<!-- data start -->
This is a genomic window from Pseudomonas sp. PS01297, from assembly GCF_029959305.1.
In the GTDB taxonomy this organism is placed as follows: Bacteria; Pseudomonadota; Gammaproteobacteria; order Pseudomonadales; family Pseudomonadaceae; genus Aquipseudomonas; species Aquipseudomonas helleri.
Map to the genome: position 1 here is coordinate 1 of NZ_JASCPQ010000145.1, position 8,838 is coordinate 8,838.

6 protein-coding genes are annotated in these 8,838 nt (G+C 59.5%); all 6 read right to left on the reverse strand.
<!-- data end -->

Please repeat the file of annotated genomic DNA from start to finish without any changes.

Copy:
This is a genomic window from Pseudomonas sp. PS01297, from assembly GCF_029959305.1.
In the GTDB taxonomy this organism is placed as follows: Bacteria; Pseudomonadota; Gammaproteobacteria; order Pseudomonadales; family Pseudomonadaceae; genus Aquipseudomonas; species Aquipseudomonas helleri.
Map to the genome: position 1 here is coordinate 1 of NZ_JASCPQ010000145.1, position 8,838 is coordinate 8,838.

6 protein-coding genes are annotated in these 8,838 nt (G+C 59.5%); all 6 read right to left on the reverse strand.